BEIJING, Nov. 21 - A 37-year-old acupuncturist who lives in New York is to be tried this week in Beijing for "illegal activities" related to the banned Falun Gong spiritual movement, according to a human rights group based in Hong Kong.
The trial of the acupunturist, Tang Chunyan, who has a Chinese passport and an American residence permit, is to start Thursday. Ms. Tang, a member of Falun Gong, entered China in March to gather information on persecution of the group's members, according to the rights group, the Information Center for Human Rights and Democracy.
Falun Gong was banned in China about 18 months ago, when government leaders denounced it as a cult. Small acts of protest have become a daily spectacle on Tiananmen Square as members unfurl banners or adopt meditation poses, only to be whisked away by the police.
The effort to bring Ms. Tang to trial, on charges of "gathering intelligence for an alien organization," suggests that the government has become frustrated by members who come from overseas - mostly Chinese with American residency - and intends to clamp down.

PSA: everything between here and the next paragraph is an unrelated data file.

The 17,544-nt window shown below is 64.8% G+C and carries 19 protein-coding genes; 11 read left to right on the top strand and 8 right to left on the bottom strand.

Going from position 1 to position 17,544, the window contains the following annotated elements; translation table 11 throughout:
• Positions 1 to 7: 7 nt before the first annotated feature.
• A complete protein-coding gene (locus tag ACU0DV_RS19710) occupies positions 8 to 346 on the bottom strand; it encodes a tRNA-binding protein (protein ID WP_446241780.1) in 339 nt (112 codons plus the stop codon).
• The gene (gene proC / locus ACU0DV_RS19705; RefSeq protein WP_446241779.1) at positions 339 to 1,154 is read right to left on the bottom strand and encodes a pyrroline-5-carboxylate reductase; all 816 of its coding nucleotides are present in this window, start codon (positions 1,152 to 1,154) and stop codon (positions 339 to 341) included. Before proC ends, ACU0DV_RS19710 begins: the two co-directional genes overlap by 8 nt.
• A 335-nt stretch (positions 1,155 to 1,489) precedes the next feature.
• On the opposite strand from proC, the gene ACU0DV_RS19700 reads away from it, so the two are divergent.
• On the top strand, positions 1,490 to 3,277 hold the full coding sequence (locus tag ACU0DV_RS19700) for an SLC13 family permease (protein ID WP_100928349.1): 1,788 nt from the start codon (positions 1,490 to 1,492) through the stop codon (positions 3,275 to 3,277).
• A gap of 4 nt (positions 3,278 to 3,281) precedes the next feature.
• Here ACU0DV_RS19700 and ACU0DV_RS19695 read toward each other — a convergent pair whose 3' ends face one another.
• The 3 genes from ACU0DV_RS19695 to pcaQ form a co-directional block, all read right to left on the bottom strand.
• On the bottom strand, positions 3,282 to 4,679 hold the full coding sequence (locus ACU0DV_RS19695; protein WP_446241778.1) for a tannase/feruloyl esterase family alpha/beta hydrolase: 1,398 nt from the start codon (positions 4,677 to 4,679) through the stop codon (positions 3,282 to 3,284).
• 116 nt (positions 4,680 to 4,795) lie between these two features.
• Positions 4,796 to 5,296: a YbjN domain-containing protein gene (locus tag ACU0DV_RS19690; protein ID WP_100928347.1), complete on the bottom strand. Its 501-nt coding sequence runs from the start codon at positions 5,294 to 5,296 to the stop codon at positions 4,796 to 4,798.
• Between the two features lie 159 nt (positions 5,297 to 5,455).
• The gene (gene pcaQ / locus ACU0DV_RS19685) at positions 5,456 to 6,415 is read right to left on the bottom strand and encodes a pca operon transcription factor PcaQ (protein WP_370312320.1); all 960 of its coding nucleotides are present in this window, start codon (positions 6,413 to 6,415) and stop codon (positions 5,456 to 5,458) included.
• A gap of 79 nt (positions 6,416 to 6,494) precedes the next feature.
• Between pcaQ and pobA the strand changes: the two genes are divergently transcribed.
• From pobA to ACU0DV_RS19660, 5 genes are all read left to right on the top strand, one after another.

Falun Gong says more than 70 members have died in detention.
A Chinese-born Falun Gong follower who holds a US green card will face court in Beijing on Thursday accused of spying, a human rights group reported yesterday.
Teng Chunyan, a 37-year-old acupuncturist, is being held at Beijing's Banbuqiao Detention Centre for allegedly collecting and disseminating information about fellow Falun Gong members in China, the Information Centre for Human Rights and Democracy reported.
The centre said that Teng disappeared in March after arriving in Shenzhen.
Her relatives in China were only notified last month that she would face trial in Beijing No 1 Intermediate People's Court for "spying for intelligence for foreign illegal organisations".